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The ruins of a crenellated, round, stone tower sitting on gently sloping hills are silhouetted against a pale peach-colored sky in this horizontal landscape painting. Two deep green cypress trees lean against the mottled golden brown and rust-colored walls of the tower. To our left of the tower and slightly overlapping it, a high, charcoal-gray wall is also crenelated and in ruins. The land drops gently to the lower right corner. The low grasses in the field are straw and mustard yellow, with occasional patches of moss green. A person, loosely painted, stands on a low rise facing away from us, holding a tall staff, close to the tower. Several touches of tawny brown beyond suggest sheep grazing in the meadow. Silver, rose-pink, and cream-white clouds sweep across the sky high above the ruins. The scene is loosely painted with visible brushstrokes, especially in the hills and tower.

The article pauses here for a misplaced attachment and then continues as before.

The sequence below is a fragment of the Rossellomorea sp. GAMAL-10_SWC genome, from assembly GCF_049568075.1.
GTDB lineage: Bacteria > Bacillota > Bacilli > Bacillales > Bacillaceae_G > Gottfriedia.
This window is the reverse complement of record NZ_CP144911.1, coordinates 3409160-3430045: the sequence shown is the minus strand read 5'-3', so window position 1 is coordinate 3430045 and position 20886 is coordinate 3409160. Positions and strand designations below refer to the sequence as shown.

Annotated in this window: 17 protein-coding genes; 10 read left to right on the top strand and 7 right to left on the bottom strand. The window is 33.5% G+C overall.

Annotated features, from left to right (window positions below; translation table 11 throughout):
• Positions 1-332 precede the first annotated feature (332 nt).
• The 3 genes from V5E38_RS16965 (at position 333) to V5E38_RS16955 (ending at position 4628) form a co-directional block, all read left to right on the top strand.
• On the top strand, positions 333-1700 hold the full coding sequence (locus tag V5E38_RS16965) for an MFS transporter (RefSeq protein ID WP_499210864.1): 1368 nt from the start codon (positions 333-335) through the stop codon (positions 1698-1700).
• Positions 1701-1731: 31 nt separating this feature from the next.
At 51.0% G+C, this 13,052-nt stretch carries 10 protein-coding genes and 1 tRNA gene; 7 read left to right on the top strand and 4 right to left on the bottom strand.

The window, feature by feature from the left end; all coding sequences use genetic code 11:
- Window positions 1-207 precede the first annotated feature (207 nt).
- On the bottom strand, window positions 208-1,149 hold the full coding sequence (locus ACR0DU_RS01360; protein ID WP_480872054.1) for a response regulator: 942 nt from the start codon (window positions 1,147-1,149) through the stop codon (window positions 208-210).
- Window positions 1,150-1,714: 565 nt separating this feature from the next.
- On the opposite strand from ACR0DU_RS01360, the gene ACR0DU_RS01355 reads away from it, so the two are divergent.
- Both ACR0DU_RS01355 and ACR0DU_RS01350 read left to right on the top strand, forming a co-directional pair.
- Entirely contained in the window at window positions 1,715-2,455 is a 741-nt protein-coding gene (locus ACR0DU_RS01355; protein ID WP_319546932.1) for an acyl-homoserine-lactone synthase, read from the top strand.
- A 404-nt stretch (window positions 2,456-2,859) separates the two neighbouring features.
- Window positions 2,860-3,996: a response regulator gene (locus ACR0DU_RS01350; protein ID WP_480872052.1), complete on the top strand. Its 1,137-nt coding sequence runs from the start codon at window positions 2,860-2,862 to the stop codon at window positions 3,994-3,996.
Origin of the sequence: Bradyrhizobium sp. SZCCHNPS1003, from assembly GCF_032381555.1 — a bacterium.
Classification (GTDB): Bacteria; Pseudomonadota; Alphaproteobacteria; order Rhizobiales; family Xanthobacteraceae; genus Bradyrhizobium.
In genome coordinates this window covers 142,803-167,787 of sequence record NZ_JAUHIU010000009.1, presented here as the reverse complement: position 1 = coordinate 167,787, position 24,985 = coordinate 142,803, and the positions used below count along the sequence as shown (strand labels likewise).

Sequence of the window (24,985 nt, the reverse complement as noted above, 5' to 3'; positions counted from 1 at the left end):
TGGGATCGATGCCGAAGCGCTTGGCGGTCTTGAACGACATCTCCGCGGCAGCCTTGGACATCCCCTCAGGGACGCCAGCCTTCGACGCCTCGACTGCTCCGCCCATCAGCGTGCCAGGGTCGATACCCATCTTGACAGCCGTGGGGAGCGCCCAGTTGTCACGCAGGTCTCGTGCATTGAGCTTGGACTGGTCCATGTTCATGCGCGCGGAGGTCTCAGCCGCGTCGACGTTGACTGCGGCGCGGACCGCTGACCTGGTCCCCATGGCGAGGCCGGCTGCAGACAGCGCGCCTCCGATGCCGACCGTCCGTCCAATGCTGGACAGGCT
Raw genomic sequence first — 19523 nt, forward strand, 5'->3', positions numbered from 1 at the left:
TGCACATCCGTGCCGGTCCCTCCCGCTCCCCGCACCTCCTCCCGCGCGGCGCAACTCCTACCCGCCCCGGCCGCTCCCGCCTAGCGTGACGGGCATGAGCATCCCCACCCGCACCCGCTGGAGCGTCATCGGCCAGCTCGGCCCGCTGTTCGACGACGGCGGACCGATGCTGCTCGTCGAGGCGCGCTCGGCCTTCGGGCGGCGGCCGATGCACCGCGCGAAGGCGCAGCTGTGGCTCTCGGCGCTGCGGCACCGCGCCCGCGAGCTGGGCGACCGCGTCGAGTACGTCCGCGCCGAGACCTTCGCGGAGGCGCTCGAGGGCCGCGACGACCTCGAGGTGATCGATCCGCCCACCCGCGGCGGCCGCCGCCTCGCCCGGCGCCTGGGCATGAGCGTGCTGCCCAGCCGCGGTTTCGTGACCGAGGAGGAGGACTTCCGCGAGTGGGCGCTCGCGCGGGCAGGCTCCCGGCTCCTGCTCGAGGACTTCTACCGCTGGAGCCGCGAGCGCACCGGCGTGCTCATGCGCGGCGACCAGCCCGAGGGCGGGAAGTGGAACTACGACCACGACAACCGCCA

Léon-François-Antoine Fleury, The Tomb of Caecilia Metella, c. 1830, oil on canvas, Gift of Frank Anderson Trapp, 2004.166.16

Exhibitions Talk: True to Nature: Open-Air Painting in Europe, 1780–1870

True to Nature

  • Friday, February 7, 2020
  • 1:00 p.m.
  • West Building, Main Floor - Rotunda
  • Gallery Talks
  • In-person

This introduction to the exhibition considers the role of small-scale oil sketches in the tradition of European landscape painting.

Heidi Applegate or Nathalie Ryan, lecturers